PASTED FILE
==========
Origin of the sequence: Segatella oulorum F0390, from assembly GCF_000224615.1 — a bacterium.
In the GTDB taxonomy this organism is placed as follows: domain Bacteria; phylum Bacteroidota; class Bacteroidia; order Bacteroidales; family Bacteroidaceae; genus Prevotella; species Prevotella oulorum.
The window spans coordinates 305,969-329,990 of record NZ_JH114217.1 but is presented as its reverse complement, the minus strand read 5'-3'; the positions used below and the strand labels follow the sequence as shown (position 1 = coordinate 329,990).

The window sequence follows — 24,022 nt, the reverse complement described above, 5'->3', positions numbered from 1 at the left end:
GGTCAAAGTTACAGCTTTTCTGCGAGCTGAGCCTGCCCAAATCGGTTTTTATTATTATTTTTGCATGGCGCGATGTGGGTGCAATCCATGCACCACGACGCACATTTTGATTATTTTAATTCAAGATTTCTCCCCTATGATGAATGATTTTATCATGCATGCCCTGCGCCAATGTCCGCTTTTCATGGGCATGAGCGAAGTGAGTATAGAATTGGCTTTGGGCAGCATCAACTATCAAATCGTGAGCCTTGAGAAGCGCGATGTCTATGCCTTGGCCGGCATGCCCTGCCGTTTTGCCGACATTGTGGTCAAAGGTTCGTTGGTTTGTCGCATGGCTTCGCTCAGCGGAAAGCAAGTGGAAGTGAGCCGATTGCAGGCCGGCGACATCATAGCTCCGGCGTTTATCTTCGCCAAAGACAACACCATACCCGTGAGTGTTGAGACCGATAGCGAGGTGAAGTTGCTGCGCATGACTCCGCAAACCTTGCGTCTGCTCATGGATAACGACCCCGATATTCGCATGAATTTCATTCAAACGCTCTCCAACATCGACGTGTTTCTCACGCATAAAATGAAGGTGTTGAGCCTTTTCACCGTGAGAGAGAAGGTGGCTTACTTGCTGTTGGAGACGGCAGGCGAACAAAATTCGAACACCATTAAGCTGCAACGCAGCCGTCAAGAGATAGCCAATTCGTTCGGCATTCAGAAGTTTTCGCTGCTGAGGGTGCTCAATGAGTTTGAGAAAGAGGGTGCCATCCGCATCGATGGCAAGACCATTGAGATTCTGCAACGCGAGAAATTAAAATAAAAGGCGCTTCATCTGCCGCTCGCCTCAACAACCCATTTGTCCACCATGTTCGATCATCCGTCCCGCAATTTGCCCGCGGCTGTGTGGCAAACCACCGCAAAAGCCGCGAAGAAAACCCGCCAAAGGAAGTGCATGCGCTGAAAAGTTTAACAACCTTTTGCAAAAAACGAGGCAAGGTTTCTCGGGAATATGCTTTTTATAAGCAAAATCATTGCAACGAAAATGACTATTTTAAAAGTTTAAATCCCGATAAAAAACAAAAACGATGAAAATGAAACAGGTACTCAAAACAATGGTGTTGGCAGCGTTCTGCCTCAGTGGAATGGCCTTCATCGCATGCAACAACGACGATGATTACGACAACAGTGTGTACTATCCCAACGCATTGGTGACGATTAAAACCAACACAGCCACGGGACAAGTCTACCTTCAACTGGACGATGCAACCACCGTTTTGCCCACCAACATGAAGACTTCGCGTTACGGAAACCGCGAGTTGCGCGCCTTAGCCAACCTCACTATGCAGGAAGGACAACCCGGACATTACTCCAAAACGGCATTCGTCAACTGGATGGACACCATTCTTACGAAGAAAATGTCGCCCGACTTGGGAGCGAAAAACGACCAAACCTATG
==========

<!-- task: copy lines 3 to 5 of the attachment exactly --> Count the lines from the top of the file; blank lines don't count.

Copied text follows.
The window spans coordinates 305,969-329,990 of record NZ_JH114217.1 but is presented as its reverse complement, the minus strand read 5'-3'; the positions used below and the strand labels follow the sequence as shown (position 1 = coordinate 329,990).

The window sequence follows — 24,022 nt, the reverse complement described above, 5'->3', positions numbered from 1 at the left end:
GGTCAAAGTTACAGCTTTTCTGCGAGCTGAGCCTGCCCAAATCGGTTTTTATTATTATTTTTGCATGGCGCGATGTGGGTGCAATCCATGCACCACGACGCACATTTTGATTATTTTAATTCAAGATTTCTCCCCTATGATGAATGATTTTATCATGCATGCCCTGCGCCAATGTCCGCTTTTCATGGGCATGAGCGAAGTGAGTATAGAATTGGCTTTGGGCAGCATCAACTATCAAATCGTGAGCCTTGAGAAGCGCGATGTCTATGCCTTGGCCGGCATGCCCTGCCGTTTTGCCGACATTGTGGTCAAAGGTTCGTTGGTTTGTCGCATGGCTTCGCTCAGCGGAAAGCAAGTGGAAGTGAGCCGATTGCAGGCCGGCGACATCATAGCTCCGGCGTTTATCTTCGCCAAAGACAACACCATACCCGTGAGTGTTGAGACCGATAGCGAGGTGAAGTTGCTGCGCATGACTCCGCAAACCTTGCGTCTGCTCATGGATAACGACCCCGATATTCGCATGAATTTCATTCAAACGCTCTCCAACATCGACGTGTTTCTCACGCATAAAATGAAGGTGTTGAGCCTTTTCACCGTGAGAGAGAAGGTGGCTTACTTGCTGTTGGAGACGGCAGGCGAACAAAATTCGAACACCATTAAGCTGCAACGCAGCCGTCAAGAGATAGCCAATTCGTTCGGCATTCAGAAGTTTTCGCTGCTGAGGGTGCTCAATGAGTTTGAGAAAGAGGGTGCCATCCGCATCGATGGCAAGACCATTGAGATTCTGCAACGCGAGAAATTAAAATAAAAGGCGCTTCATCTGCCGCTCGCCTCAACAACCCATTTGTCCACCATGTTCGATCATCCGTCCCGCAATTTGCCCGCGGCTGTGTGGCAAACCACCGCAAAAGCCGCGAAGAAAACCCGCCAAAGGAAGTGCATGCGCTGAAAAGTTTAACAACCTTTTGCAAAAAACGAGGCAAGGTTTCTCGGGAATATGCTTTTTATAAGCAAAATCATTGCAACGAAAATGACTATTTTAAAAGTTTAAATCCCGATAAAAAACAAAAACGATGAAAATGAAACAGGTACTCAAAACAATGGTGTTGGCAGCGTTCTGCCTCAGTGGAATGGCCTTCATCGCATGCAACAACGACGATGATTACGACAACAGTGTGTACTATCCCAACGCATTGGTGACGATTAAAACCAACACAGCCACGGGACAAGTCTACCTTCAACTGGACGATGCAACCACCGTTTTGCCCACCAACATGAAGACTTCGCGTTACGGAAACCGCGAGTTGCGCGCCTTAGCCAACCTCACTATGCAGGAAGGACAACCCGGACATTACTCCAAAACGGCATTCGTCAACTGGATGGACACCATTCTTACGAAGAAAATGTCGCCCGACTTGGGAGCGAAAAACGACCAAACCTATG